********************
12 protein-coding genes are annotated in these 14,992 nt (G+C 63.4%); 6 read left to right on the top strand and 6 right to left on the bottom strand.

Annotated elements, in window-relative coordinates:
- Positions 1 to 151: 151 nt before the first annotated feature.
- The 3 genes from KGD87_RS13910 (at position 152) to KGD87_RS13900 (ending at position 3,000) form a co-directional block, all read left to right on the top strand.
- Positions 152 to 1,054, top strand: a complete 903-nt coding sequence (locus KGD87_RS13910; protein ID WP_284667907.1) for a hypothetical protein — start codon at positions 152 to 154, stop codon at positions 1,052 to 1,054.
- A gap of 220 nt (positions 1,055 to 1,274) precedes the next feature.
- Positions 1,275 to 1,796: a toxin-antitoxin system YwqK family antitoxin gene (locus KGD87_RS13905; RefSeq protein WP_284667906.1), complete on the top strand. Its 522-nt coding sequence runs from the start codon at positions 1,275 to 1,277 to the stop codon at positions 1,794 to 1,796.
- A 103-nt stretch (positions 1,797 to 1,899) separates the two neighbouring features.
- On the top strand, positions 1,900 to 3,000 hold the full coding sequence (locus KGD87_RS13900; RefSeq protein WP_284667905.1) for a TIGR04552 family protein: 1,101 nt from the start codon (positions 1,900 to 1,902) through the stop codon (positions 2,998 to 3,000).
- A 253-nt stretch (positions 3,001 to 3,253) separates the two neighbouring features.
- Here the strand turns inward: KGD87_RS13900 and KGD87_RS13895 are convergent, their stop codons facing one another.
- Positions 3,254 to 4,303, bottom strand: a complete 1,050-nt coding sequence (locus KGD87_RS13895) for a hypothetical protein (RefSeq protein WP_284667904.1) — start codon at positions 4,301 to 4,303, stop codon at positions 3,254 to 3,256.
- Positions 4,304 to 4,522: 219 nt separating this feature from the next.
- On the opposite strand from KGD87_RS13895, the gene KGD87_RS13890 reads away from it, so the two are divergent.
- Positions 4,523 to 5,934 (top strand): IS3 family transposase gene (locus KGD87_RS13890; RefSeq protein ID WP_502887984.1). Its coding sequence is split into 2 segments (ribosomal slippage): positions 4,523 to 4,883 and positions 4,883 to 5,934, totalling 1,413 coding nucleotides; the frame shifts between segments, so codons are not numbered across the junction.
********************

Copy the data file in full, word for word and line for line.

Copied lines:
12 protein-coding genes are annotated in these 14,992 nt (G+C 63.4%); 6 read left to right on the top strand and 6 right to left on the bottom strand.

Annotated elements, in window-relative coordinates:
- Positions 1 to 151: 151 nt before the first annotated feature.
- The 3 genes from KGD87_RS13910 (at position 152) to KGD87_RS13900 (ending at position 3,000) form a co-directional block, all read left to right on the top strand.
- Positions 152 to 1,054, top strand: a complete 903-nt coding sequence (locus KGD87_RS13910; protein ID WP_284667907.1) for a hypothetical protein — start codon at positions 152 to 154, stop codon at positions 1,052 to 1,054.
- A gap of 220 nt (positions 1,055 to 1,274) precedes the next feature.
- Positions 1,275 to 1,796: a toxin-antitoxin system YwqK family antitoxin gene (locus KGD87_RS13905; RefSeq protein WP_284667906.1), complete on the top strand. Its 522-nt coding sequence runs from the start codon at positions 1,275 to 1,277 to the stop codon at positions 1,794 to 1,796.
- A 103-nt stretch (positions 1,797 to 1,899) separates the two neighbouring features.
- On the top strand, positions 1,900 to 3,000 hold the full coding sequence (locus KGD87_RS13900; RefSeq protein WP_284667905.1) for a TIGR04552 family protein: 1,101 nt from the start codon (positions 1,900 to 1,902) through the stop codon (positions 2,998 to 3,000).
- A 253-nt stretch (positions 3,001 to 3,253) separates the two neighbouring features.
- Here the strand turns inward: KGD87_RS13900 and KGD87_RS13895 are convergent, their stop codons facing one another.
- Positions 3,254 to 4,303, bottom strand: a complete 1,050-nt coding sequence (locus KGD87_RS13895) for a hypothetical protein (RefSeq protein WP_284667904.1) — start codon at positions 4,301 to 4,303, stop codon at positions 3,254 to 3,256.
- Positions 4,304 to 4,522: 219 nt separating this feature from the next.
- On the opposite strand from KGD87_RS13895, the gene KGD87_RS13890 reads away from it, so the two are divergent.
- Positions 4,523 to 5,934 (top strand): IS3 family transposase gene (locus KGD87_RS13890; RefSeq protein ID WP_502887984.1). Its coding sequence is split into 2 segments (ribosomal slippage): positions 4,523 to 4,883 and positions 4,883 to 5,934, totalling 1,413 coding nucleotides; the frame shifts between segments, so codons are not numbered across the junction.